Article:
to flourish {tales of a hometown missionary}

I bought books that year. Piles and piles of missionary biographies. A Chance To Die. Jungle Pilot. Evidence Not Seen. The Little Woman. These Strange Ashes. They stacked by my bedside and I immersed myself in the lives of men and women who gave up everything for the sake of Christ.

I learned. Words from Nate Saint and Amy Carmichael and Gladys Aylward began filling my thoughts, forcing me to push out of my comfort zone. They yanked my mind from daydreams of handsome knights to visions of a lost and dying people. People who lived next door. 

Then came the call. The one from church. From the pastor. Come lead our children’s department. I wanted to so badly.

It was the type of thing that I loved and excelled at. Teaching made me flourish. Yet, one blistering truth remained, even as I ached to agree to the position: I would not have energy to reach the children on my street if I was developing a children’s ministry at church. I called the pastor and told him I was unable to take the position.

After I hung up, I cried.

A few nights later I was watering the tulips that surrounded my front porch when Helen arrived. “Tasha, can I play your guitar?” she asked.

I sent her inside. “It’s in the office,” I explained, “just open the window and so I can hear you while I finish up.”

She pulled a chair over to the window and placed the brightly colored instrument across her knee. She strummed a discorded melody and tried to sing.

I come in empty and I leave filled

Bring my sickness and I leave healed

“Tasha?” she paused from her singing, “Is God really like a father?”

I looked up from the midnight tulips and my gaze met her confused blue eyes. I ached at the thought of her own father who had stood by while she was mistreated and abused. My mind screamed prayers as I softly began talking of God and fathers and the deep-deep love that led the Son to the cross.

After she went home I stood in hushed reverence. Please, please, Lord– make something useful out of my broken words. I wrapped the hose and wiped my bare feet on the front mat. A few hours later Delite and I took our evening walk and our conversation turned to prayer and then singing.

Let Your glory fall on this street

Let it go forth from here to the nation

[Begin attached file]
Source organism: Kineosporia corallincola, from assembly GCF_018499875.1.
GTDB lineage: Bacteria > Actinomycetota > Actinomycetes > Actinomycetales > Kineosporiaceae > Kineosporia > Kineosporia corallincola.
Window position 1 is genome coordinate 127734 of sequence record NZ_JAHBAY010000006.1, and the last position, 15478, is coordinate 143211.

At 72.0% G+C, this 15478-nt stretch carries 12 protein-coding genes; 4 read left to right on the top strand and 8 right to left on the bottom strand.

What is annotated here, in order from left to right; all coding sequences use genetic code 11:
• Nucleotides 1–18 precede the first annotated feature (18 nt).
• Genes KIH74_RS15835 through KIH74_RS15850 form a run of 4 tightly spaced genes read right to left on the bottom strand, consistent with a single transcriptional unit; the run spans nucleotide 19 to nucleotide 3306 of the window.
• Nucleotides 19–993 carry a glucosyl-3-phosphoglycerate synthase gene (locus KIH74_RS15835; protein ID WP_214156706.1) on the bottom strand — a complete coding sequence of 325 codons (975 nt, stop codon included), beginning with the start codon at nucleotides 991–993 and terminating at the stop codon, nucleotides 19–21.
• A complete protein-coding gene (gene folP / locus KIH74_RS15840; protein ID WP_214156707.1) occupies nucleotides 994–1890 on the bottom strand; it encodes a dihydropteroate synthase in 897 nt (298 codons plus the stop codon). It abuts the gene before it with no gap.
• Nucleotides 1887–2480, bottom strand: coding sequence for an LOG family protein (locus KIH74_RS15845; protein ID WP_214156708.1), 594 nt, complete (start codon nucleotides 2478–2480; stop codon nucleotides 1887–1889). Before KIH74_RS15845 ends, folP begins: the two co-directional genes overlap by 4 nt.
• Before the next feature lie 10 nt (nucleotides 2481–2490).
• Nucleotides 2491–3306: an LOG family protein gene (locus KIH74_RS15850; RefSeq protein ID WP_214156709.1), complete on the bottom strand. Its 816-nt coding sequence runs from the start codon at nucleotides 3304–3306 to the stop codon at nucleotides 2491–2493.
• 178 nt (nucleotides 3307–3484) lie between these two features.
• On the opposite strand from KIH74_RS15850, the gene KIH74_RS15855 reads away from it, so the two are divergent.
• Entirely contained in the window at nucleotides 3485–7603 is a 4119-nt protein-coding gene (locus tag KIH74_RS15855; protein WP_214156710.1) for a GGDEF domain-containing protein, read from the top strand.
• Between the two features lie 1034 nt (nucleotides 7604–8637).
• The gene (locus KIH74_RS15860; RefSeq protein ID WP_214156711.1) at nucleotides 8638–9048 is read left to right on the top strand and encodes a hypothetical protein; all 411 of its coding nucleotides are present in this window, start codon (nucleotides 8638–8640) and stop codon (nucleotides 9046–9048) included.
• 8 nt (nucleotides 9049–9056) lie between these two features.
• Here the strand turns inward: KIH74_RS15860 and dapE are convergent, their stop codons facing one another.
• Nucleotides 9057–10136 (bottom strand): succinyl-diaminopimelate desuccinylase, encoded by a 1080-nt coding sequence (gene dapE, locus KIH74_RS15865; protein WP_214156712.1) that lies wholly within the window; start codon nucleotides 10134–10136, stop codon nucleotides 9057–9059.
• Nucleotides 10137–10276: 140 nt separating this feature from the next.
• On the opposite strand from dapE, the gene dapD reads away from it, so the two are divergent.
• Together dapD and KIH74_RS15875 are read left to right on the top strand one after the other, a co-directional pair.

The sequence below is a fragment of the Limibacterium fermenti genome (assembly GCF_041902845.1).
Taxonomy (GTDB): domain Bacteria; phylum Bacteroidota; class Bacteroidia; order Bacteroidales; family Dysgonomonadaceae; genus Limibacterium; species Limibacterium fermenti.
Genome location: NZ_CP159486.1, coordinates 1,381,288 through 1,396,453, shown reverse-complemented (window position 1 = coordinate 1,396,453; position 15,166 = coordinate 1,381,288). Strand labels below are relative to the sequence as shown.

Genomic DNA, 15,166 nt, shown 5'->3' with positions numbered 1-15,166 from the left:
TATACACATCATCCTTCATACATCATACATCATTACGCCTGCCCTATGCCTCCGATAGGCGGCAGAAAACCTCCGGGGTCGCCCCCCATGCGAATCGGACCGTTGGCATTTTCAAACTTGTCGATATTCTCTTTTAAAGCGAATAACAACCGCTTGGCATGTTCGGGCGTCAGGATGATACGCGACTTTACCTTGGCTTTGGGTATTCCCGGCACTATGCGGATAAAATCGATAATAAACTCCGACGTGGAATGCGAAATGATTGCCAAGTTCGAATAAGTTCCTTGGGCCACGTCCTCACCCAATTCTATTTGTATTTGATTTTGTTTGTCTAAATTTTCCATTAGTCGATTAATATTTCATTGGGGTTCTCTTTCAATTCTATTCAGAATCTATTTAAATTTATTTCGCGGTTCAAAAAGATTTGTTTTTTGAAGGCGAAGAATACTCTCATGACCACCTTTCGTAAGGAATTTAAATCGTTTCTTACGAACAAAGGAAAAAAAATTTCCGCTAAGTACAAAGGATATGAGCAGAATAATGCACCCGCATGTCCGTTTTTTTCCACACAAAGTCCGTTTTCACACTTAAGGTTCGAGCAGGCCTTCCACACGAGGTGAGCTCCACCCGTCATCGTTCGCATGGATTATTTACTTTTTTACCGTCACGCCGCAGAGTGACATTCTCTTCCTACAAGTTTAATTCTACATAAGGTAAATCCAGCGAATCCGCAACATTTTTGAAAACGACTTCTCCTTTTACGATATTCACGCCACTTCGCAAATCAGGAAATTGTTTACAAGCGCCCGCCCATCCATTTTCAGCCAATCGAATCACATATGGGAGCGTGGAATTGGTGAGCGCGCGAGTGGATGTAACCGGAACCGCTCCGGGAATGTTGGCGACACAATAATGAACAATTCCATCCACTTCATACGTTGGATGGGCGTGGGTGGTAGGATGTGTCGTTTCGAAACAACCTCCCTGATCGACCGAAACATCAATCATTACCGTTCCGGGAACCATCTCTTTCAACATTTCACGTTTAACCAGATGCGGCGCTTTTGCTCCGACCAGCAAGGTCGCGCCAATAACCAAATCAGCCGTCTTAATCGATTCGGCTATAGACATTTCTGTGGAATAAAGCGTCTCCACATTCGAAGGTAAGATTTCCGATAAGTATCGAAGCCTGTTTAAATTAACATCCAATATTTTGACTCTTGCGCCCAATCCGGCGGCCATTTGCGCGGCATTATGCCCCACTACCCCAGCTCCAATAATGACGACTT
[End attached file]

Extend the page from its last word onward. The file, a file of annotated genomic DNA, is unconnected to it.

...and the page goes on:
Let your fragrance rest in this place

Lord, we want them to see Your face

And the truth shuddered near. Only in following the Master could I truly flourish. And this was the place He had called me to. This place filled with brokenness and beauty and hope and sorrow.

Part One: {In Jars of Clay}
Part Two: {Wind and Waves}
Part Three: {Miracles and Mustard Seeds}
Part Four: {Labels and Trust}

15 thoughts on “to flourish {tales of a hometown missionary}

  1. Morning from Maine Natasha girl… I loved this post. You bring a beautiful balance of personal sharing and poetic writing. It’s always so refreshing when God’s Spirit whispers to us, “yes” you’re right where I want you… Thank you sister! ~ Blessings out, Amy 🙂


  2. What I loved about this piece was how plainly you wrote about the pain in giving up what you would have liked to do. How that allowed you to fully do what you were meant to do. And that was beautiful. Thank you.


  3. Pingback: Seeing True {tales of a hometown missionary} | embracing the miracle

  4. Wow, I have been reading your, In Jars of Clay, series. I am completely absorbed. I absolutely love the way God’s plans unfold never the way we plan them, but so much better than we could have ever dreamed them. 🙂


    • So glad you’ve enjoyed them. It has been fun to hunt through journals and look at the events from my current viewpoint.

      God is so good!


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  8. Hi Natasha,
    Your story so far is SO similar to mine. Sometimes God leads us to do strange things even when we think we know we have it all figured out. I thought my ministry would only be stateside, I never thought I would go overseas. It sounded alright and all, but maybe something I would never do. But I was enjoying serving the Lord here already, and I had plans to do things in Colorado this summer and the next. But he recently required a lot of surrender on my part and has finally shown me Africa. I have no money and no idea how to get there or where that provision will come from, but the pride lesson was one thing that I really grasped at that point of surrender. I wasn’t going to make it on my own or in my own terms! My ideas of how I could provide are so silly! And this waiting period between going and that decision to allow Him to expand my vision beyond my plans has been so stretching!
    All that to say, I can relate to the whole idea of God refining us and making us ready for Him and His uses!


  9. Pingback: Broken Stories {tales of a hometown missionary} | Natasha Metzler

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